Long before the terms westernization, modernization, or globalization
came into use, these forces had already exerted their pull on Russia.
In the course of the 18th and early 19th centuries, this Orthodox
tsardom, emerging from 500 years of near insularity,
developed into a modern, global empire.
First and foremost, this process demanded direct engagement with western European
countries. Russia eagerly absorbed their technology and their culture, and its
elite strove to become a population of Russian Europeans, actively involved in
the affairs and destiny of their continent. In the 18th century, Russia took
its place as a major European power with a global agenda by successfully battling
Sweden, Turkey, and Poland. At the same time, having already expanded into Asia
and even touching the Pacific, Russia engaged non-European parts of the world
in a variety of ways – some admirable, some deplorable, and some both – through
trade, diplomatic and cultural exchange, scientific exploration, territorial
conquest, exploitation of resources, and encounters with native peoples.
When Peter the Great founded St. Petersburg as a “window on Europe” in 1703,
he intended the city to symbolize Russia's new direction. This website, illustrated
with materials from The New York Public Library's collection of Russian and east
European materials (one of the most comprehensive outside the region), explores
Russia's exposure to and interaction with the larger world, as well as the significant
role the new cosmopolitan capital played in this evolution.
Russia's engagement with the world (both eastern and western) would pose a myriad
of cultural, religious, ethical, ethnic, and political questions, which are debated
to this day not only by Russians, but by all who are involved in the issues and
controversies surrounding empire.
This website, based on an exhibition of the same name (on view from October 3,
2003 to January 31, 2004, and in a revised configuration from February 20 to
May 22, 2004, at The New York Public Library's Humanities and
Social Sciences Library), coincides with the 300th anniversary of the founding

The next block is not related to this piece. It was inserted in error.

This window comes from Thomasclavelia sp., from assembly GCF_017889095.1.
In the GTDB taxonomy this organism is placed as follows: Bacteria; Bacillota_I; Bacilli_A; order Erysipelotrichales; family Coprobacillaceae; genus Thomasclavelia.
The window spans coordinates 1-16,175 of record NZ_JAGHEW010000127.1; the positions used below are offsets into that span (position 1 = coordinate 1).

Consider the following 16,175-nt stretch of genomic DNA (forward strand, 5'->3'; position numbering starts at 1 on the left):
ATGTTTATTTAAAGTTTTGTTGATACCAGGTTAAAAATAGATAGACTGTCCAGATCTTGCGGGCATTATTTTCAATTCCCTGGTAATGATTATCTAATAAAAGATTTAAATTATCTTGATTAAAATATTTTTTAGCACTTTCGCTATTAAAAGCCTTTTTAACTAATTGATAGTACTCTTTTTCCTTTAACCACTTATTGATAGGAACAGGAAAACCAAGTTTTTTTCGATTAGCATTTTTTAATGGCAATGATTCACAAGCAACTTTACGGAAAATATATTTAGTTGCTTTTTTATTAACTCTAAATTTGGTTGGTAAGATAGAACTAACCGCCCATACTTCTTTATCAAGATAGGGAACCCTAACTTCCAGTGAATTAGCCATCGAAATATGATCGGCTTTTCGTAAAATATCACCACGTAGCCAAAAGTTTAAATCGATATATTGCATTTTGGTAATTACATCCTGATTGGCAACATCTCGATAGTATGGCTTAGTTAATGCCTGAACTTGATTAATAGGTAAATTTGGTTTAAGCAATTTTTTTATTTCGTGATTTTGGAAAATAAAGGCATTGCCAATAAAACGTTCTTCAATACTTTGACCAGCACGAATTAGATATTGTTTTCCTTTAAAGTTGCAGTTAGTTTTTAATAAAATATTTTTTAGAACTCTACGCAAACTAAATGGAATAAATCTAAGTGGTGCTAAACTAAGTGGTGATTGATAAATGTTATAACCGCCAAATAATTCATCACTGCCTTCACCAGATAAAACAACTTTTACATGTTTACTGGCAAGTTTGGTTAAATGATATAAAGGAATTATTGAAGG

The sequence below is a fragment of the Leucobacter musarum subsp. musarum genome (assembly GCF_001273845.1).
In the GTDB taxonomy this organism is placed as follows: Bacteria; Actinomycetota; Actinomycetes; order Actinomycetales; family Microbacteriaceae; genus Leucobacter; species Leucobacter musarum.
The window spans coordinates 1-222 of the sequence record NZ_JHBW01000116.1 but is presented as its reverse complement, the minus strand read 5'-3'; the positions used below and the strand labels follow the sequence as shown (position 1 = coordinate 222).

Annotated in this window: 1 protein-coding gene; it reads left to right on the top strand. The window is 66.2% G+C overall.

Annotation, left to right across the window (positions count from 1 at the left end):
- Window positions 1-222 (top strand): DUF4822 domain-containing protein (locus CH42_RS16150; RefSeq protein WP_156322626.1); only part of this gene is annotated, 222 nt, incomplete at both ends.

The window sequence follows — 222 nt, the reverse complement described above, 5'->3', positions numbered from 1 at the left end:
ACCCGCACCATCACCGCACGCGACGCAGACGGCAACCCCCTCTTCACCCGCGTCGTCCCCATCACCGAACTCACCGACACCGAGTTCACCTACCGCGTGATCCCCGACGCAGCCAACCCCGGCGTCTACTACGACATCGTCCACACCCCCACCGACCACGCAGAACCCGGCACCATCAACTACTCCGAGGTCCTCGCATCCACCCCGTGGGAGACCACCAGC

of St. Petersburg.
Major underwriting support for this exhibition has
been provided by a generous gift from The Boris Jordan Family.
Additional support has been provided by the Samuel H. Kress Foundation and the
National Endowment for the Humanities.
Special thanks to Mrs. Charles Wrightsman, the Trust for Mutual Understanding,
Jacqueline and John P. Rosenthal, Irwin T. and Shirley Holtzman, Grace
Allen, Mrs. Daniel P. Davison, The Harriman Institute at Columbia University
in the City of New York, and an anonymous donor, for generous gifts in support
of this exhibition.
Support for The New York Public Library's Exhibitions Program has been provided
by Pinewood Foundation and by Sue and Edgar Wachenheim III.
This website is made possible by Sue and Edgar Wachenheim III and by the Bertha
and Isaac Liberman Foundation, Inc. in memory of Ruth and Seymour Klein.
Engages the World is organized into five sections,
each of which considers Russian and world history during a given
the Reign of Ivan the Terrible (1533-1584)
Time of Troubles to the First Romanovs (1598-1682)
the Great and His Legacy
Age of Catherine the Great
Reign of Emperor Alexander I
Each section offers
an overview, with brief summaries and selected images. For visitors
who wish to explore in greater detail the connections between
Russian and world history and culture, each section also contains
essays providing further historical background, excerpts from
contemporary documents, brief biographies of notable personalities,
explications of salient themes, descriptions of significant events,
and additional illustrative images. Other resources (including
a bibliography, related links, chronology of events, and glossary)
are available throughout the website.